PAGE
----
Fitch Will Not Downgrade France In 2012. Market Trying To Breakout On the News. Top Or Breakout?

January 10, 2012
Author: Peter Stolcers, Founder of OneOption
Author
Pete

Today we will find out if the market is forming a top or if it is ready to break out. There was one major development overnight that could push us through resistance at SPY 130.

This morning, Fitch said that it will not downgrade France in 2012. The market had already priced in a one notch downgrade and this news came as a relief. Standard & Poor’s might still downgrade France, but it is unlikely to reduce its credit rating by two notches. The credit rating review by both agencies has been a dark cloud that has been looming over the market.

Stocks in China rebounded sharply and they rallied 3% overnight. This is the second strong day in a row. Traders are speculating that the Peoples Bank of China will lower bank reserve requirements this week. Their CPI will be released Thursday evening and if it is benign, this easing might come to pass. China’s chief securities regulator also said that the country will open its capital markets foreign investment. China’s trade data also came in as expected. Their market was down 25% in 2011 and it was due for a bounce.

Alcoa kicked off earnings season and they lost money for the first time in years. This was largely expected. Their comments focused on long-term fundamentals and they believe the demand for aluminum will double in the next 10 years. That tactic (not focusing on short term demand) seemed to work and the stock rallied slightly after the news.

The market is bumping up against major resistance. All of the issues I’ve been speaking of during the last month have not gone away. Interest rates are so incredibly low that investors are being forced to take risk. Last year the S&P 500 was flat and 10 year bond were under 2%. Asset Managers desperately want to buy stocks, but macroeconomic issues are keeping them at bay. Every day the market avoids a financial crisis, the market push higher.

Interest rates in Europe continue to creep higher. Italy’s yields are near the all-time high. They will hold a bond auction this Thursday and I believe interest rates will climb. Yesterday, Societe Generale’s CEO said that they will not be participating in sovereign debt auctions. He said that European banks are not the “buyer of last resort”. The ECB is counting on Euro banks to support these auctions. Spain will also have a bond auction on Thursday. Between the two countries, they need to refinance €160 billion worth of debt in the next three months.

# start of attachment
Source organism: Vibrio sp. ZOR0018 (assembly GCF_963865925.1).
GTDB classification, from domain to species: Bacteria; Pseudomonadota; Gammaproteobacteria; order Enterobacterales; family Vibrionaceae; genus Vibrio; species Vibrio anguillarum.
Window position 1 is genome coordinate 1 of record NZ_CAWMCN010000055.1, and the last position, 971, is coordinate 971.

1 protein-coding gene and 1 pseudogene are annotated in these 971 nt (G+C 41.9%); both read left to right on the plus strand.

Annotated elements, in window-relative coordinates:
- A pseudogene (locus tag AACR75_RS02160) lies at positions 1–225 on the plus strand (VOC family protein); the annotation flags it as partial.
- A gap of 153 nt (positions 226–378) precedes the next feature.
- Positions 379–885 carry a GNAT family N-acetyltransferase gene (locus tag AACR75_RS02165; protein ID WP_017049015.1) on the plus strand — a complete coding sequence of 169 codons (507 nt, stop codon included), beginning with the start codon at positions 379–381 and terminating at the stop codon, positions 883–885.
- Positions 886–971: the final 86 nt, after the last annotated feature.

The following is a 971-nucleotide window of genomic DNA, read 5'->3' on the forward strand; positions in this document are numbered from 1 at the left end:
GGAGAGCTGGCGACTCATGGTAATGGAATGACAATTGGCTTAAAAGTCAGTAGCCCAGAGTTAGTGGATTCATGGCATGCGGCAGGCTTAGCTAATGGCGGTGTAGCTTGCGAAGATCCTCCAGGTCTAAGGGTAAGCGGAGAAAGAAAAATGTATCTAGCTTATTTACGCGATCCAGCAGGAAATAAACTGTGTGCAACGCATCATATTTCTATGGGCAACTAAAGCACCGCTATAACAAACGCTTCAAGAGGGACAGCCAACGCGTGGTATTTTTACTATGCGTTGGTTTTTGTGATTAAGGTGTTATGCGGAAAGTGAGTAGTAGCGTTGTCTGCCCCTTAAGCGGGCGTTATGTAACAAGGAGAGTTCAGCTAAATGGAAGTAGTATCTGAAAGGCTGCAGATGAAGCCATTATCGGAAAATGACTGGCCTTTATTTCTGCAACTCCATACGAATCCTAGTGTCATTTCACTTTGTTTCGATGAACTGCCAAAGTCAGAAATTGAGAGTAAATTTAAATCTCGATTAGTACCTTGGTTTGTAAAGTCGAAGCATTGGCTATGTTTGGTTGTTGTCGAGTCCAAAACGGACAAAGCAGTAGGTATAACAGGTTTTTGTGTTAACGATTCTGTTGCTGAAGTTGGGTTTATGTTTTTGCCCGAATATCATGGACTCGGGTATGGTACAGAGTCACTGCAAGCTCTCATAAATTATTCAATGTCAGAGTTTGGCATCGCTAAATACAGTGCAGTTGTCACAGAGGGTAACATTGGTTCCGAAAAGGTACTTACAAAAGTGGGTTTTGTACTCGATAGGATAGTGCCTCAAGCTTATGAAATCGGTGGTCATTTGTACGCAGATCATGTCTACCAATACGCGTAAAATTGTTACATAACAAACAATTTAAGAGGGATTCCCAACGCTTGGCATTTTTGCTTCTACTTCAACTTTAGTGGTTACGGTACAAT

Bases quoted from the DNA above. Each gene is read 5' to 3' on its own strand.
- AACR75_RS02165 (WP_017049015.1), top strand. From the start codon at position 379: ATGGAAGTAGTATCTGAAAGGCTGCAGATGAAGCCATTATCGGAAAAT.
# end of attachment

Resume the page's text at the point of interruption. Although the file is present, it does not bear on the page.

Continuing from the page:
The situation in Greece is deteriorating rapidly. The 50% haircuts are not large enough and the IMF is discouraged by their budget cuts. Greece barely secured its last bailout payment and a default is imminent.

Conditions in China will continue to weaken. A Reuter’s poll showed that China’s average home prices will probably fall 10 to 20% this year. Residential housing accounts for 10% of China’s GDP. That is twice as high as the peak in the US before the housing bubble. The housing numbers released over the weekend showed that unit sales in China declined 40% in December relative to the average from 2008 through 2010.

In the US (2001 through 2005) 50% of our employment growth came from the housing sector. We know the devastation this caused in 2008. Imagine a crisis twice as large. China has been the global growth engine and a hard landing would send a shockwave through global markets.

European officials will meet on January 23 to discuss Iran. The tension is growing and they could impose an embargo on Iranian oil. If they do this oil prices will jump and that will weigh on economic growth.

In yesterday’s comments, I mentioned a number of sectors that would come under fire this earnings season. Financials, tech, energy and retail will struggle. The strongest companies release early in the earnings cycle and that news could push the SPY through resistance. A cup and handle pattern has formed and that breakout will attract buyers.

I would welcome a new high for the year. The market would be moving in one direction and the momentum could be sustained. Unfortunately, that won’t happen. Sentiment is very bullish and the VIX is below 20 for the first time in months. Once the initial wave of buying subsides, stocks will reverse.

Just as we’ve had a pre-earnings rally the last 10 consecutive quarters, we’ve also had a decline at the backend of the earnings cycle. Stocks will peak and the breakout will fail. Bullish speculators will get flushed out and the decline will be swift. With each passing month, we draw closer to a financial crisis in Europe and confirmation of a global slowdown in economic activity.

If the market can hold gains today I will take my losses and wipe the slate clean. I will day trade stocks from the long side if the rally gains momentum. My positions will be small and I’m not going to ignore all of the warning signs.

My put positions have been dying a slow death the last two weeks and I’m ready to pull the plug. If by chance the market reverses late in the day, there is still a chance that a top has formed. I am not seeing follow through to the early move and I will hang on if the market backs off.

The next big move will be down and I need to keep my powder dry. The worst thing I can do is to abandon my research and get long. When the big hurt comes, it will come quickly.

If you look at the nature of this rally the last month, it has been characterized by light volume overnight gaps. This is a low quality rally!
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